In the News

Let’s Debate Desal

KUSP, Gary Patton, Land Use Report, 2/20/12

Desalination is a process by which human beings essentially “manufacture” potable water. Desalination removes the salts from salty water, which is unfit for human use. The process produces what is essentially a new water supply. It’s easy to see the “good” points. If we manufacture our water supply, we don’t have to rely on natural systems and the hydrologic cycle. We put human beings in direct control of one of the resources we absolutely need to live. The City of Santa Cruz and the Soquel Creek Water District are proposing a “desal” plant to help avoid scarcity in times of drought, and to allow the pumps of Soquel Creek to do less pumping of a nearly overdrafted aquifer.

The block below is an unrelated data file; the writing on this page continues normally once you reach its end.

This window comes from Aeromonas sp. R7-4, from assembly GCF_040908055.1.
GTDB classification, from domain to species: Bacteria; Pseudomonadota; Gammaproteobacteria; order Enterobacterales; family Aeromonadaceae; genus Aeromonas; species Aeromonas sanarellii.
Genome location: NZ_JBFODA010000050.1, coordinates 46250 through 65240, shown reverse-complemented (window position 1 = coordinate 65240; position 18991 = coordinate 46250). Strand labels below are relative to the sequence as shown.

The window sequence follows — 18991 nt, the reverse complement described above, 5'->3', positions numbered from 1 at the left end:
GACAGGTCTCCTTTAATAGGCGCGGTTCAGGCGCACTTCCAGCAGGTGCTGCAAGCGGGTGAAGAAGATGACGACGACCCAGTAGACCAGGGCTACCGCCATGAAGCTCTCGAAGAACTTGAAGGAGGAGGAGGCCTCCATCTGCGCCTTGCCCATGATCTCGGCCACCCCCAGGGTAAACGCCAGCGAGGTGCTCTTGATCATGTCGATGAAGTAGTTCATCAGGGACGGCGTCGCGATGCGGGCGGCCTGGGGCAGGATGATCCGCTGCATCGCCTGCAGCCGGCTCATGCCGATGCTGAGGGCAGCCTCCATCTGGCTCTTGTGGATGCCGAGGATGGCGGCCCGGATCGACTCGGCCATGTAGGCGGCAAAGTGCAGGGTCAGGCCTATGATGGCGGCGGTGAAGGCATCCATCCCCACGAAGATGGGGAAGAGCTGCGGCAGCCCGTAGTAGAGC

The arguments on the other side are also good. Manufacturing water costs big bucks, both to construct the manufacturing facility, and then to operate it. The process uses mammoth amounts of energy, and contributes to global warming, and when ocean water is the source, the process kills marine life as the water is sucked in, and as concentrated brine is put back into the marine environment.

This Wednesday, February 22nd, the Student Environmental Center at UCSC is hosting a “Desal Debate,” at 5:30 p.m. in the Stevenson Fireside Lounge. Former Santa Cruz Mayor Mike Rotkin and I will face off on the issues. You are definitely invited!

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